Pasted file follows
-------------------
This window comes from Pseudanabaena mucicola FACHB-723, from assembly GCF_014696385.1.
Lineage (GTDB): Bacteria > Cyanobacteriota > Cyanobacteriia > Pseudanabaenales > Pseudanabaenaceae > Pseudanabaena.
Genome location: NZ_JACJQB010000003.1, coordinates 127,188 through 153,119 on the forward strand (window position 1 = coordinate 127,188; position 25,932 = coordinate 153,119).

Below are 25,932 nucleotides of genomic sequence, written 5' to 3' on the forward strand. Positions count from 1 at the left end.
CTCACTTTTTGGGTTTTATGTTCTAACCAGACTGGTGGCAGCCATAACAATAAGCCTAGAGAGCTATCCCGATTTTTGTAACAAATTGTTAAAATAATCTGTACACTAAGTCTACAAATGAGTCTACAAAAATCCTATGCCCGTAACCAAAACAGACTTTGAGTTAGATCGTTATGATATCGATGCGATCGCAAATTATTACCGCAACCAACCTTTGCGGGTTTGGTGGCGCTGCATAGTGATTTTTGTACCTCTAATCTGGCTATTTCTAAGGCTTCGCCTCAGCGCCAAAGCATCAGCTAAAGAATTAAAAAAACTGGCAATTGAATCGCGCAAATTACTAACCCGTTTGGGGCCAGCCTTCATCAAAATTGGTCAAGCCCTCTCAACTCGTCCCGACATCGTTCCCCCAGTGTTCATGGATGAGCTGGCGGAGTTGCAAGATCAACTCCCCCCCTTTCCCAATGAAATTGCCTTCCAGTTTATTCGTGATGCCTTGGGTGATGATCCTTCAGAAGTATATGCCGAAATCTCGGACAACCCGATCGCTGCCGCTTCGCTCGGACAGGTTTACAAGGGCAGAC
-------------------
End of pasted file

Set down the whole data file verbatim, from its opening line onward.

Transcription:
This window comes from Pseudanabaena mucicola FACHB-723, from assembly GCF_014696385.1.
Lineage (GTDB): Bacteria > Cyanobacteriota > Cyanobacteriia > Pseudanabaenales > Pseudanabaenaceae > Pseudanabaena.
Genome location: NZ_JACJQB010000003.1, coordinates 127,188 through 153,119 on the forward strand (window position 1 = coordinate 127,188; position 25,932 = coordinate 153,119).

Below are 25,932 nucleotides of genomic sequence, written 5' to 3' on the forward strand. Positions count from 1 at the left end.
CTCACTTTTTGGGTTTTATGTTCTAACCAGACTGGTGGCAGCCATAACAATAAGCCTAGAGAGCTATCCCGATTTTTGTAACAAATTGTTAAAATAATCTGTACACTAAGTCTACAAATGAGTCTACAAAAATCCTATGCCCGTAACCAAAACAGACTTTGAGTTAGATCGTTATGATATCGATGCGATCGCAAATTATTACCGCAACCAACCTTTGCGGGTTTGGTGGCGCTGCATAGTGATTTTTGTACCTCTAATCTGGCTATTTCTAAGGCTTCGCCTCAGCGCCAAAGCATCAGCTAAAGAATTAAAAAAACTGGCAATTGAATCGCGCAAATTACTAACCCGTTTGGGGCCAGCCTTCATCAAAATTGGTCAAGCCCTCTCAACTCGTCCCGACATCGTTCCCCCAGTGTTCATGGATGAGCTGGCGGAGTTGCAAGATCAACTCCCCCCCTTTCCCAATGAAATTGCCTTCCAGTTTATTCGTGATGCCTTGGGTGATGATCCTTCAGAAGTATATGCCGAAATCTCGGACAACCCGATCGCTGCCGCTTCGCTCGGACAGGTTTACAAGGGCAGAC